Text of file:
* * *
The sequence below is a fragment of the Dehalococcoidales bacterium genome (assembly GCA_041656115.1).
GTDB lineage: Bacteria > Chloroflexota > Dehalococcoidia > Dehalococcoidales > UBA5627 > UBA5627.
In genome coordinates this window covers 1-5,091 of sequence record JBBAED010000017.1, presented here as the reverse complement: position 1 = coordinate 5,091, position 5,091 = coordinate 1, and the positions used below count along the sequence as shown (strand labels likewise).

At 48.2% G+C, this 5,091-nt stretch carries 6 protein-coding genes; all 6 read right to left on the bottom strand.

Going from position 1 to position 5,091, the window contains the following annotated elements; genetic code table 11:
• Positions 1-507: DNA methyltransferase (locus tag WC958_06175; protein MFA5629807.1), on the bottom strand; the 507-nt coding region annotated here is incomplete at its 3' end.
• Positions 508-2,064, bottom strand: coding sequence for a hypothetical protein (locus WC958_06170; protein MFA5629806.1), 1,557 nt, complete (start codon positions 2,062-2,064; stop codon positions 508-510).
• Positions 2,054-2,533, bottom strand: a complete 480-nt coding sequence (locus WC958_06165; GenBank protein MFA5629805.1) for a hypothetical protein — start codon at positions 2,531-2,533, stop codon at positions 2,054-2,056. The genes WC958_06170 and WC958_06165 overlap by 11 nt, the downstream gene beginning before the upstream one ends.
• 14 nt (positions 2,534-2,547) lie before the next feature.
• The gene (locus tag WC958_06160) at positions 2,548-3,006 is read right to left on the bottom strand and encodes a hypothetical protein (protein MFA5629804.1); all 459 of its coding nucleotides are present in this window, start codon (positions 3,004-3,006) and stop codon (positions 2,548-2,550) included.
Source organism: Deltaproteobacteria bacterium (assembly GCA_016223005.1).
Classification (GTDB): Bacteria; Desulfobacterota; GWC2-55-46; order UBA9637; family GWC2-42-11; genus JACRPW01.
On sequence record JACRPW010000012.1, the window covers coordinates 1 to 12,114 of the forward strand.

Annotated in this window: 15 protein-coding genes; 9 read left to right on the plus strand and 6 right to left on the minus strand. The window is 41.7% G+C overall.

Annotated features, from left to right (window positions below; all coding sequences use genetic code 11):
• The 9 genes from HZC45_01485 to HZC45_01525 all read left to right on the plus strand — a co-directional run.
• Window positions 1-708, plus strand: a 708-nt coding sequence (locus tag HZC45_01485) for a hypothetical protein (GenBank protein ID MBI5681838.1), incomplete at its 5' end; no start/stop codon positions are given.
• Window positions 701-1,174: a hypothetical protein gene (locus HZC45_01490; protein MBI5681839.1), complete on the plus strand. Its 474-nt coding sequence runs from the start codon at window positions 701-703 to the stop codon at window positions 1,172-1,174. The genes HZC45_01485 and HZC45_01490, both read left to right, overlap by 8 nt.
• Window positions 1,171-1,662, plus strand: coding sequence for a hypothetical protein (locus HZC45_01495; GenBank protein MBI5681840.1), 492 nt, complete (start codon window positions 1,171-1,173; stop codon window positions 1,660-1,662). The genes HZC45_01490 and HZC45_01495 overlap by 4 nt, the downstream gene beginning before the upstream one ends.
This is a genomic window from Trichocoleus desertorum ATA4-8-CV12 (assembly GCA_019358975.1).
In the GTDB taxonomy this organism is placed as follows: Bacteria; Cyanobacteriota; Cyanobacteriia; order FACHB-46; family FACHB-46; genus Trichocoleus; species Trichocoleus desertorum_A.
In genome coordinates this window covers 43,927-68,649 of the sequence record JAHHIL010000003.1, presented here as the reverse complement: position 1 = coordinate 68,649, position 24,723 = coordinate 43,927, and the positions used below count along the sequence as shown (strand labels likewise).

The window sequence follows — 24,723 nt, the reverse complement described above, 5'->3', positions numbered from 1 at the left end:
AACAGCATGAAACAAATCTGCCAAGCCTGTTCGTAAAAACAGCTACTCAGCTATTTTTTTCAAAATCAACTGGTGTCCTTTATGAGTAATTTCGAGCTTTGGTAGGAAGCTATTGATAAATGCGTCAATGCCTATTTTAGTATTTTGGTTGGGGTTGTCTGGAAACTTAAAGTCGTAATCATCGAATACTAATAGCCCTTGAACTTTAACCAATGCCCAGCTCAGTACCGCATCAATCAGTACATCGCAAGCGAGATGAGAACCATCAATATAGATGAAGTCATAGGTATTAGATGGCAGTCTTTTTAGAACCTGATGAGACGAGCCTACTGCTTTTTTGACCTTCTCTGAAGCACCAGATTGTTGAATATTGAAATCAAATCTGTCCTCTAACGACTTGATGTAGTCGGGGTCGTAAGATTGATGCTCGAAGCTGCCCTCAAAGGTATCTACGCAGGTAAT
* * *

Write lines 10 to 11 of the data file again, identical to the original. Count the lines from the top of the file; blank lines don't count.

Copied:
• The gene (locus tag WC958_06160) at positions 2,548-3,006 is read right to left on the bottom strand and encodes a hypothetical protein (protein MFA5629804.1); all 459 of its coding nucleotides are present in this window, start codon (positions 3,004-3,006) and stop codon (positions 2,548-2,550) included.
Source organism: Deltaproteobacteria bacterium (assembly GCA_016223005.1).